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Showing posts from November, 2008

Acrostic to Celebrate Thanksgiving

ColorMe Thankful
Haley Grace Hall, Grade 6


Casual conversations
Optimistic Octobers
Light-hearted laughter
Ornate Ornaments
Red Robins
Massive Meals
Extra Eggnog

Tolerable Thunderstorms
Hearty Hugs
Appetizing Apple Tarts
Next door Neighbors
Kindhearted Kindred
Faithful Friends
Unforgettable USA
Long-lasting Leftovers

A Thanksgiving to Remember

Students Publish Here welcomes another young writer. Taylor Dunkley has written a lovely poem about the first Thanksgiving. Notice her use of sensory images and alliteration, key elements of good poetry.

First Feast
Sleek black braids sway in the wind.
Dark brown eyes stare intensely at strange ships.
Booming voices bargain with pale blue-eyed people. Coarse, calloused hands clutch crude tools,
As prosperous plantings sprout.
Strong muscular men stalk wild turkey. Moccasin-covered feet dance
Gleefully with friends
At the first Thanksgiving feast.
- Taylor Dunkley, Grade 5

C.S. Lewis' Impressions of Billy Graham

In an interview conducted with C. S. Lewis in 1963 at Cambridge University, Lewis was asked what he thought of "Billy Graham asking people to come to a point of decision regarding the Christian life?" Here is Lewis' reply:

"I had the pleasure of meeting Billy Graham once. We had dinner together during his visit to Cambridge University in 1955, while he was conducting a mission to students. I thought he was a very modest and a very sensible man, and I liked him very much indeed.

In a civilization like ours, I feel that everyone has to come to terms with the claims of Jesus Christ upon his life, or else be guilty of inattention or of evading the question. In the Soviet Union it is different. Many people living in Russia today have never had to consider the claims of Christ because they have never heard of those claims.

In the same way, we who live in English-speaking countries have never been forced to consider the claims, let us say, of Hinduism. But in our Western …

Welcome, Hannah Peshek!

Students Publish Here welcomes another new writer, Hannah Peshek, in grade 5. Reflecting on how a young Indian girl might have felt about White Europeans, having never seen one, Hannah has written the following poem about that first encounter.


First Encounter
Hannah Peshek

Sleek black hair shines
and bright feathers flutter.
Dark brown eyes dart back and forth,
suddenly transfixed
by this first encounter.

Muffled feet, agile legs,
creep along the meadow.
Slim bodies sink low as
mysterious newcomers draw closer,
with blonde hair bouncing, blue eyes surveying.

Pressing closer to the ground,
searching their minds,
for stories of strange pale people,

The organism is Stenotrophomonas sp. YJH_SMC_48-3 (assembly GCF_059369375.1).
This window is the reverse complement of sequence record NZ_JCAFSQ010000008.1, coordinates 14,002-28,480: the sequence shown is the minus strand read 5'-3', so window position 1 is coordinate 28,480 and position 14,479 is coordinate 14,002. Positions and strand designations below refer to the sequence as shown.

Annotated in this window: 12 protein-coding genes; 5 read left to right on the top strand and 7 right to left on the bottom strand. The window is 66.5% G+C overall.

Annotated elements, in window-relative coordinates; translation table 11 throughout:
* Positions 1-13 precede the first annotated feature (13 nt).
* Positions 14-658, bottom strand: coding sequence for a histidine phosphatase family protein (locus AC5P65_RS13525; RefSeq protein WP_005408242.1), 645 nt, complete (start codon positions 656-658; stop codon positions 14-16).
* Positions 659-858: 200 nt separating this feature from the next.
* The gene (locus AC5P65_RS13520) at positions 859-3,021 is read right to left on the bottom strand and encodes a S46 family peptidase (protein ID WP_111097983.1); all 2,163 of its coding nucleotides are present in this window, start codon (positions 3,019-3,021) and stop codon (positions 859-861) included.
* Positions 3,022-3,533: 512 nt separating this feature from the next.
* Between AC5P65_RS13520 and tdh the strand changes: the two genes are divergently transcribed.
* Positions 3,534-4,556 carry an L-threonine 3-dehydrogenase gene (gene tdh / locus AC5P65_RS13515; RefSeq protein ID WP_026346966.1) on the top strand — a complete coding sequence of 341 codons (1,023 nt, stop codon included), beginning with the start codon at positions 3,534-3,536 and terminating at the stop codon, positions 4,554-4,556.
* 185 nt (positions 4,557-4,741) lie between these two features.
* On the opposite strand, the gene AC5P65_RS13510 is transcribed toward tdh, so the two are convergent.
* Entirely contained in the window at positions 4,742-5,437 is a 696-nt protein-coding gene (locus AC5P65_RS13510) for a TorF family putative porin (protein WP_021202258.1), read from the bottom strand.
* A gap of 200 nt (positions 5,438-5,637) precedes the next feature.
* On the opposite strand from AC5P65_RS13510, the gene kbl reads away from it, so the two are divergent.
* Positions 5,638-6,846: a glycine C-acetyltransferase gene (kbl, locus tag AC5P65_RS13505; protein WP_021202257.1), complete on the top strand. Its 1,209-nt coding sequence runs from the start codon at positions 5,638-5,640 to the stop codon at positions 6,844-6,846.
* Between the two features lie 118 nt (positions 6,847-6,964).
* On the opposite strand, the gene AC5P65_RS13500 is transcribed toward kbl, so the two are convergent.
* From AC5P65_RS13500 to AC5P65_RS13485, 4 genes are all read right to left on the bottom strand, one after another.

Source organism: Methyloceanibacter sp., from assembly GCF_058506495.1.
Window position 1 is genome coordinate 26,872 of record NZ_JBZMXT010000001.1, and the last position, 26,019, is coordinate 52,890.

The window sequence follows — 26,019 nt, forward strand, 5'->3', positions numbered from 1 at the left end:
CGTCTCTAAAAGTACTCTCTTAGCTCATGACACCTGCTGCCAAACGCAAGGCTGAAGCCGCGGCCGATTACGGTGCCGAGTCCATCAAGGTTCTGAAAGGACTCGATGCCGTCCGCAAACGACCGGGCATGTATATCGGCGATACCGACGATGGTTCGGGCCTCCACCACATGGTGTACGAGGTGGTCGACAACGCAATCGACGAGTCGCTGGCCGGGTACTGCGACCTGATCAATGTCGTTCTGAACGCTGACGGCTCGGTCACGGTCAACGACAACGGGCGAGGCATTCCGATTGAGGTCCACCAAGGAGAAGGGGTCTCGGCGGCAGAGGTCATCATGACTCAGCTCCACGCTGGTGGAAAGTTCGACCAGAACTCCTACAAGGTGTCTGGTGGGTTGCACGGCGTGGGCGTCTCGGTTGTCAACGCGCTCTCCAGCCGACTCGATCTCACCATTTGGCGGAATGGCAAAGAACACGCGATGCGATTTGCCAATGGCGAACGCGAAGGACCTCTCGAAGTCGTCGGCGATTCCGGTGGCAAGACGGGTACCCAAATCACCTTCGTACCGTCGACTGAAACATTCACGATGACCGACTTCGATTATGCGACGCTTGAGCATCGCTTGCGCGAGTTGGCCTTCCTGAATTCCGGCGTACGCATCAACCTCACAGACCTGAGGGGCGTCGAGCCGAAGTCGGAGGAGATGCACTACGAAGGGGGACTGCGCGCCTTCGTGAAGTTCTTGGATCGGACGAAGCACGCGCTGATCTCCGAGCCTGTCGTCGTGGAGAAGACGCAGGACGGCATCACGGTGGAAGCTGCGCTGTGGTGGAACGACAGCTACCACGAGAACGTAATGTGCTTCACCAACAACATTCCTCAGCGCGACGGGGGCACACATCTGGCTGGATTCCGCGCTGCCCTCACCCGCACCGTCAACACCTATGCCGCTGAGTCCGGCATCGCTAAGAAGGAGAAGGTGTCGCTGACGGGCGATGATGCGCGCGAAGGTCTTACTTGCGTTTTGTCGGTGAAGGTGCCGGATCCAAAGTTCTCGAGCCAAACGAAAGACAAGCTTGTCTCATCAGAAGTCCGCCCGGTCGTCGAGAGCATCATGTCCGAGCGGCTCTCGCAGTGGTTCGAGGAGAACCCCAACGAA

the Indians struggle with fear…
What tribe could this be?

Welcome, Sarah Cline!

The following historical fiction was written by Sarah Cline, a fifth grader. This piece is based on the story of John Howland, a Mayflower pilgrim who fell overboard during a storm and managed to be saved.


Mary's Adventure
Sarah Cline

The boat of the Mayflower rocked, making Mary Anja sway. However, she tried very hard to resist the urge to kneel down on the floor and throw up, for she was holding her five-month-old sister. Besides, she knew if she did throw up, her mother would not spare her another meal, and she needed her strength. She remembered the day she had boarded the ship with her mother, father, and younger sister. Then, it had looked small. Now, it looked miniscule.

The rocking became steadily worse and rain began to pelt the deck above. The boat tilted once more. Mary sighed and sat down on a crowded bench, for she knew she would fall and drop her sister if she did not. She bit her lip, wanting to cry out in pain, for the bench she was sitting on was splintered, uneven a…

Ed Pacht: The Writing on the Wall

Belshazzar's Wall
an acrostic


Many men making merry,
Eating freely of the substance of the land
Never giving thought to their Creator
Even offering insult to their God


Money flowing oh-so-freely
Every pleasure is with passion sought
No god worshiped but great Mammon
Endless blasphemies in them abound


Those who worship at that altar
Each pursuing his own right
Killing there their unborn children
Ending lives almost begun
Living thus in phony freedom


Unless they shall now mend their ways
Prostrate lying at the feet of God
His hand shall come to rest upon them
And they shall know the cost of sin
Repent, He says, amend your ways
Seek forgiveness at the Cross
In sorrow come to seek His joy
Now and evermore. Amen.


- Ed Pacht
October 11, 2008

Attention, Young Writers!

Patrick Henry College Young Writers Short Story Contest

If you love to write and are between the ages of twelve and eighteen, Patrick Henry College's first writing contest, "A Call to Pens," is for you.

Students between the ages of twelve and fifteen will create stories exploring the "Pursuit of Purpose."

Participants in the second division, ages sixteen to eighteen, will pen fiction with the theme, "Joy in Pain."

The College will award several cash prizes to the top writers nationwide. The entry deadline is November 30, 2008, with winners to be announced early January 2009.

PHC Provost, author, and cultural commentator Dr. Gene Edward Veith will serve as one of the judges for the competition, which is organized by the student-run Community Involvement Commission. All proceeds will be donated to the “Finish the Foundation” building fund for the completion of the Barbara Hodel Student Center. For more information and competition rules, please visit www.phc.…